This study explores how structural vibrations affect how people perceive and behave in sensory environments. The layout of these rooms has a big impact on people’s mental, emotional, and physical health. In order to align the user needs in particular circumstances, it is necessary to update outdated standards and guidelines controlling vibration design. a method that combines behavioural observations that are both qualitative and quantitative. How people respond to vibrations in various contexts is studied through ethnography. Participants rate their level of irritation after experiencing various vibration levels in various scenarios while wearing virtual reality headsets.
The inadequacy of current vibrations standards and its impact on conservative design are highlighted through a literature review, live case studies, and behavioural experiment analysis. Predictive models for how vibrations are perceived by people need to be revised immediately. By incorporating these ideas early in the design phase, vibration mitigation and its negative impacts can be avoided during construction.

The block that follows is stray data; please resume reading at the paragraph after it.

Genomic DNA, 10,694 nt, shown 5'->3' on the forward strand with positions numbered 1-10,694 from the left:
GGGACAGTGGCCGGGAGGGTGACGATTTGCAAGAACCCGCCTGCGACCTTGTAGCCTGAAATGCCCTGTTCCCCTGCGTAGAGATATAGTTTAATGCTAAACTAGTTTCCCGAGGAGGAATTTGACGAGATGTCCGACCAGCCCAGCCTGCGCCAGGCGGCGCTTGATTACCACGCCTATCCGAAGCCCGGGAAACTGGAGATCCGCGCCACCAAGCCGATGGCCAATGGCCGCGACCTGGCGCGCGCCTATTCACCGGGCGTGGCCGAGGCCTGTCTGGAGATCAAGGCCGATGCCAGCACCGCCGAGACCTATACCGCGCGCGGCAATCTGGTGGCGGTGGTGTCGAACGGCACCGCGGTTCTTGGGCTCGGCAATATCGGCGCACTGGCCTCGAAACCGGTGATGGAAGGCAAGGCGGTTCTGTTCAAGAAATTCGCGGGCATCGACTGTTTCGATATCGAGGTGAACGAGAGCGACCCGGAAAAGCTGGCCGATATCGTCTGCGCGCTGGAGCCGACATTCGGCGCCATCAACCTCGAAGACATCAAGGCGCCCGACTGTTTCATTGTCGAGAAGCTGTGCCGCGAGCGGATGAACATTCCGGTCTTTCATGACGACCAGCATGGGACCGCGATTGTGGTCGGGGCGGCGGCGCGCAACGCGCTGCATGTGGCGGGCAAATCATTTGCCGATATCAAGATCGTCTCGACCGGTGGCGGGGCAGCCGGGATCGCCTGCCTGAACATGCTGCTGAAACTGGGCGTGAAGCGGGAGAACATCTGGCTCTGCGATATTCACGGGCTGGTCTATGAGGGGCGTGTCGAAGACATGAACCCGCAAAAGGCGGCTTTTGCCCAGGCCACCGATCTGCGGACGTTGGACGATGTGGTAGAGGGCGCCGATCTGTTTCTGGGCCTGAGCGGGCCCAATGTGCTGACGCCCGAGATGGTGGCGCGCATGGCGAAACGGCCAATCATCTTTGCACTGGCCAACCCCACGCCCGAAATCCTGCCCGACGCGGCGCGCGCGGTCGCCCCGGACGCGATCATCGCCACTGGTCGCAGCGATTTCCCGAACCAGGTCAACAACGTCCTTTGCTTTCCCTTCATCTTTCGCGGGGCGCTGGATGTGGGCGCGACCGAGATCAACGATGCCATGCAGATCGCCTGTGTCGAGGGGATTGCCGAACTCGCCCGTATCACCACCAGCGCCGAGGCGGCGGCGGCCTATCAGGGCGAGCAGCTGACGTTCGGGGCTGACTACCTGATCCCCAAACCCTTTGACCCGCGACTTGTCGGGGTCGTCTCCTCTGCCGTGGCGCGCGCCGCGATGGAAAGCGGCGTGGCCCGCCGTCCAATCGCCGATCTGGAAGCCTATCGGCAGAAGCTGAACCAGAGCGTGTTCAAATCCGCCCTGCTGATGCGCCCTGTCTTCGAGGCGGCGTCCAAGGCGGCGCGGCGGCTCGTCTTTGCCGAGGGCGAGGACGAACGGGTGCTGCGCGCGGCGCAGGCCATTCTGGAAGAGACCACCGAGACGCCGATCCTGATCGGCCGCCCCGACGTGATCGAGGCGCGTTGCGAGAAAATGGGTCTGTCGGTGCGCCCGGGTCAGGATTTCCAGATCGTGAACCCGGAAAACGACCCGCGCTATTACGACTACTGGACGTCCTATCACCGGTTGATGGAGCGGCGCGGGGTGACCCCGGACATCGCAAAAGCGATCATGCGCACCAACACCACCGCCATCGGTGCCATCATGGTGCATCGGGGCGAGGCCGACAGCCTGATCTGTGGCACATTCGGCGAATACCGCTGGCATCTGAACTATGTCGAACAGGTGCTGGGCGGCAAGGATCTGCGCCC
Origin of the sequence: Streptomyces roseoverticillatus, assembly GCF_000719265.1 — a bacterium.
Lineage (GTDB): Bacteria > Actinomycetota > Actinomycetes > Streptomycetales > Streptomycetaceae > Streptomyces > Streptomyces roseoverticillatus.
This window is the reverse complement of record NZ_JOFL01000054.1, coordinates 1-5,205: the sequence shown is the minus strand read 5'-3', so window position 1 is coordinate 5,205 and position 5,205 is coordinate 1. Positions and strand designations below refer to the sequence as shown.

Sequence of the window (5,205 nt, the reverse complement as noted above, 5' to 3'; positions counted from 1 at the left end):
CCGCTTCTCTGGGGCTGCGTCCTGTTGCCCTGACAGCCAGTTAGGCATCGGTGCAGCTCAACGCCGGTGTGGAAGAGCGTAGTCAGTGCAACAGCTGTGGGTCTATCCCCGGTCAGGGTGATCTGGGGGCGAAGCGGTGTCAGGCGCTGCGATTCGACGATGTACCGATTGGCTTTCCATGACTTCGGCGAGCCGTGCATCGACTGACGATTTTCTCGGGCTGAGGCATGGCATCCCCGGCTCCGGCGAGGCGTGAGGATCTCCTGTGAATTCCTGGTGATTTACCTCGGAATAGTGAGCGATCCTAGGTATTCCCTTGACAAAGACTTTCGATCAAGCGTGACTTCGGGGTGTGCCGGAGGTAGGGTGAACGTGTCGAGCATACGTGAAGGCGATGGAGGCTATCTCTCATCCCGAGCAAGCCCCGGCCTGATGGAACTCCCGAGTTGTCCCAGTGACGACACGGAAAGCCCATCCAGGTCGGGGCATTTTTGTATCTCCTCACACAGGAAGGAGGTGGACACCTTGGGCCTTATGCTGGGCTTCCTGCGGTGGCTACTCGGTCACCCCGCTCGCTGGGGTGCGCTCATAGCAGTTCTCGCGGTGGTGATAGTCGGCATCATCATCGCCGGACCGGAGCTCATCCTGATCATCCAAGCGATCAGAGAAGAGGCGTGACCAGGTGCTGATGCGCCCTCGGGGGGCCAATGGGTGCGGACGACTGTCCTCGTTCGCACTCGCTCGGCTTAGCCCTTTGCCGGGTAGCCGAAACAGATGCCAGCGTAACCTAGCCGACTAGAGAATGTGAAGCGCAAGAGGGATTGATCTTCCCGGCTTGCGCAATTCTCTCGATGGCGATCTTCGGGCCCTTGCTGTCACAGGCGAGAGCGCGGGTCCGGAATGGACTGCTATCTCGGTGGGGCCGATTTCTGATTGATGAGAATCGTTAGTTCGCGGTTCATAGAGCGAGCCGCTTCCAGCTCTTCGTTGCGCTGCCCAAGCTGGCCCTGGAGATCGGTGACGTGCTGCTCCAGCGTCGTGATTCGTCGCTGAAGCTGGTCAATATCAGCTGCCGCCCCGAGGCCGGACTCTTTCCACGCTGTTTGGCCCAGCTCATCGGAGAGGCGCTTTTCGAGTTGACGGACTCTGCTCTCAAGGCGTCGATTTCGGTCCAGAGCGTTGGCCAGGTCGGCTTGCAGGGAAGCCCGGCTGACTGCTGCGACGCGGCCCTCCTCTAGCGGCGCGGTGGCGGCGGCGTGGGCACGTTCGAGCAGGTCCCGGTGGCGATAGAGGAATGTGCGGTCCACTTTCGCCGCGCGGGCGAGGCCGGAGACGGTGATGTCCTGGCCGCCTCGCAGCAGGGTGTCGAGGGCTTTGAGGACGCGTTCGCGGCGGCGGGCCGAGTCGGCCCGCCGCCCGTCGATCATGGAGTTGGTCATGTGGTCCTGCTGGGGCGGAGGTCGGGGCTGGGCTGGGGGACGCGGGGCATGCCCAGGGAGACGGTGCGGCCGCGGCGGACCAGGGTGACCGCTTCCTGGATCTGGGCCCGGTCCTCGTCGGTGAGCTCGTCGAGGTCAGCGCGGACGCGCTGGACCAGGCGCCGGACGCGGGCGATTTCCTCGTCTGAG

The Daylighting Benefits of Semi-Enclosed Atrium: Based on the case study of Siyuan Centre
Ruolin Lan and Yifan Zhang
This report examined Siyuan Centre’s light environment at Nottingham’s Jubilee Campus. Analysing building orientation, glazing structure, environmental strategy, visual comfort, and passive energy-saving design
met sustainable standards—daylight factor, spatial daylight autonomous, and functional daylight illumination. We explored how atrium daylight passively improves indoors. On-site measurement, formula validation, and software simulation tested the atrium and two typical spaces.
The test results showed that direct illumination caused glare in the atrium through the wide glazing, exceeding the comfort range. That affected nearby spaces, especially the two open-plan offices that use the atrium for indirect lighting. As an essential light source for them, the atrium provides an uneven and unstable light environment. This study proposed optimisation strategies for shading devices and section design to improve light distribution and reduce glare and simulated space performance after applying them.